EPJ Plus Highlight - Remote sensing for cosmic dust and other celestial bodies

How to bring an asteroid back nearer to lunar orbit. Credits: Keck Institute for Space Studies report

Study reviews the state-of-the-art in polarimetry as a remote sensing technique for the small bodies in our solar system

The solar system is full of various small bodies such as planetary moons, main belt asteroids, Jupiter Trojans, Centaurs, trans-Neptunian objects and comets. To study them, scientists typically analyse the radiation they reflect, which is referred to as polarimetry. Scientists not only focus on the intensity of the scattered radiation, but also on how photons oscillate in the plane perpendicular to their direction of propagation - that is, their polarisation. Combining these two aspects yields significantly better descriptions than data obtained from the intensity alone. In a paper published in EPJ Plus, Stefano Bagnulo from Armagh Observatory and Planetarium in Northern Ireland, UK, and colleagues review the state-of-the-art in polarimetry for studying the small bodies in our solar system.

Combined with other observational techniques, such as thermal radiometry and visible photometry, polarimetry may be used as a remote sensing technique to measure asteroids' size, to reveal the composition and size variation of dust in comets or of aerosols in planetary atmospheres, to study the surface structure of asteroids, or even to detect extra-terrestrial biomarkers.

So how does polarimetry work? The way light is polarised depends on the nature of the scattering surface, and the measured polarisation changes when the object is observed from different angles. Imagine that radiation hits an electron on a surface. That electron begins oscillating, and becomes more inclined to move in a direction parallel to the surface than to penetrate it. Therefore, the reflected light presents an excess of photons oscillating in the direction parallel to the surface, making the reflected light polarised. In this way, measuring polarisation can yield pertinent information on objects in the solar system. By combining it with other techniques, scientists can make important advances in the physical characterisation of these small bodies.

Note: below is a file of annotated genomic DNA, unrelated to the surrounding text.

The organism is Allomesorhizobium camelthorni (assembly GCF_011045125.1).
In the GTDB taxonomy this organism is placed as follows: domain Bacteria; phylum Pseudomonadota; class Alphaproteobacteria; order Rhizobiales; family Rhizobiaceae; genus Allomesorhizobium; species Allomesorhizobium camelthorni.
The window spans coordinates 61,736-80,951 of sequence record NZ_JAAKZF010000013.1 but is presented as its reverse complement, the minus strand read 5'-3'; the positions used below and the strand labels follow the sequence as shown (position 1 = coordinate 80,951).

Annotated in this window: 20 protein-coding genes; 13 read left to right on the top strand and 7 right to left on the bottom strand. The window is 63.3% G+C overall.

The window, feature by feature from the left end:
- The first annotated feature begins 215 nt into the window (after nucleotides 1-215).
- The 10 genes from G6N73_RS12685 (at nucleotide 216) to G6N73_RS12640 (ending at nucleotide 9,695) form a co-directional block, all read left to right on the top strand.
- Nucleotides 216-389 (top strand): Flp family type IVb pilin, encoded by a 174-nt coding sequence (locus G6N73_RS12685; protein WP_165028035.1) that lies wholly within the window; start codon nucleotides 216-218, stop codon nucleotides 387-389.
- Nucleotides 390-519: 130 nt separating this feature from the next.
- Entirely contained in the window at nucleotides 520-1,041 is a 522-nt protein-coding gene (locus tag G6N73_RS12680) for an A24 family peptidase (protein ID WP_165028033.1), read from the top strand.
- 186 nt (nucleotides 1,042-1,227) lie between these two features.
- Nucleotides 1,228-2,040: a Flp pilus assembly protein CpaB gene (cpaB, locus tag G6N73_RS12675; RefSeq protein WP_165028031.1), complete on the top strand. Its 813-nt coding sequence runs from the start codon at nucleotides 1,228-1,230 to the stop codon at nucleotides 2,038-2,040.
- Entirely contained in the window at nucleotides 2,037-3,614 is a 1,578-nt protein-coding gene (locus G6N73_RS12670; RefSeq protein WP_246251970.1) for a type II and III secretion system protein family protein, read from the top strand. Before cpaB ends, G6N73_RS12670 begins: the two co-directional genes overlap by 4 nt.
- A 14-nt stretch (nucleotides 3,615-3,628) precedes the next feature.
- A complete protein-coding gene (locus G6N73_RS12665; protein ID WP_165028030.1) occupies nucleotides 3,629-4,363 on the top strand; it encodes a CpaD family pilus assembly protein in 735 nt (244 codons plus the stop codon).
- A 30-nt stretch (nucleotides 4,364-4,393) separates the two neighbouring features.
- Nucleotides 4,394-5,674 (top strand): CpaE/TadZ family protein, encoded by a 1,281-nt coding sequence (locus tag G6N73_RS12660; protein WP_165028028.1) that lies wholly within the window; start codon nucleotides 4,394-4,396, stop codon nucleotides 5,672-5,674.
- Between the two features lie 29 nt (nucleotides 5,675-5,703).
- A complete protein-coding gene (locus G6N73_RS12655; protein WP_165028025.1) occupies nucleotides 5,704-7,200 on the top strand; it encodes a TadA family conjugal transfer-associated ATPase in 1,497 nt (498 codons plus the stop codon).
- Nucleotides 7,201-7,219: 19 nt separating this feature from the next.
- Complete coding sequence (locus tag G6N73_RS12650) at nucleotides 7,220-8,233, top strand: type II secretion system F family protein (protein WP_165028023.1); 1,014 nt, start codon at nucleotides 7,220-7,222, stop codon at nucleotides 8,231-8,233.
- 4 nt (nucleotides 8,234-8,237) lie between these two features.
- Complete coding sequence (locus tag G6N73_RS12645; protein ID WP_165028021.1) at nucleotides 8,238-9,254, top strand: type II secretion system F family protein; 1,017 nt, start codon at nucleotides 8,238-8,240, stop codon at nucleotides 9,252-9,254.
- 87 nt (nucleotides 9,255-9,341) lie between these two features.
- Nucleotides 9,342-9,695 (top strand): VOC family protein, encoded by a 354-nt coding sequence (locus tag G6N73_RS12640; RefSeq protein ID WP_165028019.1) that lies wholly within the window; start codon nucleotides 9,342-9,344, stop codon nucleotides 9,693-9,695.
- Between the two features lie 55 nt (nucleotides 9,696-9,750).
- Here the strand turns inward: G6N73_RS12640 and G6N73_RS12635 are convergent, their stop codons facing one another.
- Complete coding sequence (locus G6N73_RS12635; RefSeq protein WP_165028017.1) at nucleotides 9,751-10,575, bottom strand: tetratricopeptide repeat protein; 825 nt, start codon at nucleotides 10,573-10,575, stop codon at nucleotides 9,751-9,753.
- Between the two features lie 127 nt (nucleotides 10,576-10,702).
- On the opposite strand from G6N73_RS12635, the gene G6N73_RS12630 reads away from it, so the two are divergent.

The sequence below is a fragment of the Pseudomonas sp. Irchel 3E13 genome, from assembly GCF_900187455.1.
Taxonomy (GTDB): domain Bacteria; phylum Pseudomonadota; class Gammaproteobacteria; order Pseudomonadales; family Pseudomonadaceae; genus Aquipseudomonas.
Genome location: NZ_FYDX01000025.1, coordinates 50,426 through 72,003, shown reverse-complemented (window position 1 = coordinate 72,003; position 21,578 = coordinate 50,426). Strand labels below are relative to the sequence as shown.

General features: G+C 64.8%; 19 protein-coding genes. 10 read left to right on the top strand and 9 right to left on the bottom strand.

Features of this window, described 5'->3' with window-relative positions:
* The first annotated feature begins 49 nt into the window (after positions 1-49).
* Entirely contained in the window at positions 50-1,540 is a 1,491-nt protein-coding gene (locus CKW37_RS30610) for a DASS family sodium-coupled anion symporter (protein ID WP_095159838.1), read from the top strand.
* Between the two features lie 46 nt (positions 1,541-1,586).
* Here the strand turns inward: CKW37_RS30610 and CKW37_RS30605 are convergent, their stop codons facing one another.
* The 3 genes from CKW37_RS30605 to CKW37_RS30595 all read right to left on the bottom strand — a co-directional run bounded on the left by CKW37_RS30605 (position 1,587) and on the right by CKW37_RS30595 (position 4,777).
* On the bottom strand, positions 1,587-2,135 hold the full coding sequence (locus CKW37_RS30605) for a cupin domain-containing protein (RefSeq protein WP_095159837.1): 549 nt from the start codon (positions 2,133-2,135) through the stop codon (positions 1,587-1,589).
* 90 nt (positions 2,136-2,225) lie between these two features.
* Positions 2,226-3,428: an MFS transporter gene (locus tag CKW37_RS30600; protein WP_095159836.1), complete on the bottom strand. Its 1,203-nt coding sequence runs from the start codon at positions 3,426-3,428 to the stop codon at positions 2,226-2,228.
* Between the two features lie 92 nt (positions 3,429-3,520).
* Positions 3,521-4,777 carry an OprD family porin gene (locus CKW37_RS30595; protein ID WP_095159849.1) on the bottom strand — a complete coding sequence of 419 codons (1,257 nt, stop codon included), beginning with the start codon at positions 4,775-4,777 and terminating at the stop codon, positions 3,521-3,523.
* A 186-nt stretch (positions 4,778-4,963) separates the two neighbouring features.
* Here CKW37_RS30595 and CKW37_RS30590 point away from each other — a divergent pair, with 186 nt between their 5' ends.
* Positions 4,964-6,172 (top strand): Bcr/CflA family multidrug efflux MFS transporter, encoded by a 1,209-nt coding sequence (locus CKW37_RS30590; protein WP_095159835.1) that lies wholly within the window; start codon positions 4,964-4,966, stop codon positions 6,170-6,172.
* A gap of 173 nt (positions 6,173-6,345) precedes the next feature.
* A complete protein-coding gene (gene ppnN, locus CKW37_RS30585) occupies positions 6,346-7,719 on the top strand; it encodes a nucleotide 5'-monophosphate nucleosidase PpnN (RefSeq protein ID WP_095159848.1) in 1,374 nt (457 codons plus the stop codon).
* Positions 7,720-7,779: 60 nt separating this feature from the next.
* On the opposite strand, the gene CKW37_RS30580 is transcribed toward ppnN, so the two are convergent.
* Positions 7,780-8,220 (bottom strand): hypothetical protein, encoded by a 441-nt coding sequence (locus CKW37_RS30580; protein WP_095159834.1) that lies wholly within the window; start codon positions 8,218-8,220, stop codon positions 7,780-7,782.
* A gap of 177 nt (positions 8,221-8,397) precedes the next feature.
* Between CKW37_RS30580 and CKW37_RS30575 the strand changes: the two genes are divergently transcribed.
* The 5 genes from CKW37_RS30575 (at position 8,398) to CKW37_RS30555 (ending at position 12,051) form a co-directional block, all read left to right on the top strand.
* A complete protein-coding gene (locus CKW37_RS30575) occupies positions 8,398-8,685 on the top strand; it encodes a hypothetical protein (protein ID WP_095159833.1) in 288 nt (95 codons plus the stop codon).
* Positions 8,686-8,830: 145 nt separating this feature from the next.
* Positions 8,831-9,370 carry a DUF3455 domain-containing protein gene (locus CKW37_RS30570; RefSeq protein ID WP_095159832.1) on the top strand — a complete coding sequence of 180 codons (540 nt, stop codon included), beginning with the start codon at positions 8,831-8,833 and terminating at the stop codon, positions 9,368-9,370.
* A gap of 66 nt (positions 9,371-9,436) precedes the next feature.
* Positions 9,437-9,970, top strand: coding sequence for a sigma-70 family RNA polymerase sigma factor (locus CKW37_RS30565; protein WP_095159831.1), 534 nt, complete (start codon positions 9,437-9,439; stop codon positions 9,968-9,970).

This was our first experience of publishing with EPJ Web of Conferences. We contacted the publisher in the middle of September, just one month prior to the Conference, but everything went through smoothly. We have had published MNPS Proceedings with different publishers in the past, and would like to tell that the EPJ Web of Conferences team was probably the best, very quick, helpful and interactive. Typically, we were getting responses from EPJ Web of Conferences team within less than an hour and have had help at every production stage.
We are very thankful to Solange Guenot, Web of Conferences Publishing Editor, and Isabelle Houlbert, Web of Conferences Production Editor, for their support. These ladies are top-level professionals, who made a great contribution to the success of this issue. We are fully satisfied with the publication of the Conference Proceedings and are looking forward to further cooperation. The publication was very fast, easy and of high quality. My colleagues and I strongly recommend EPJ Web of Conferences to anyone, who is interested in quick high-quality publication of conference proceedings.

On behalf of the Organizing and Program Committees and Editorial Team of MNPS-2019, Dr. Alexey B. Nadykto, Moscow State Technological University “STANKIN”, Moscow, Russia. EPJ Web of Conferences vol. 224 (2019)

ISSN: 2100-014X (Electronic Edition)

© EDP Sciences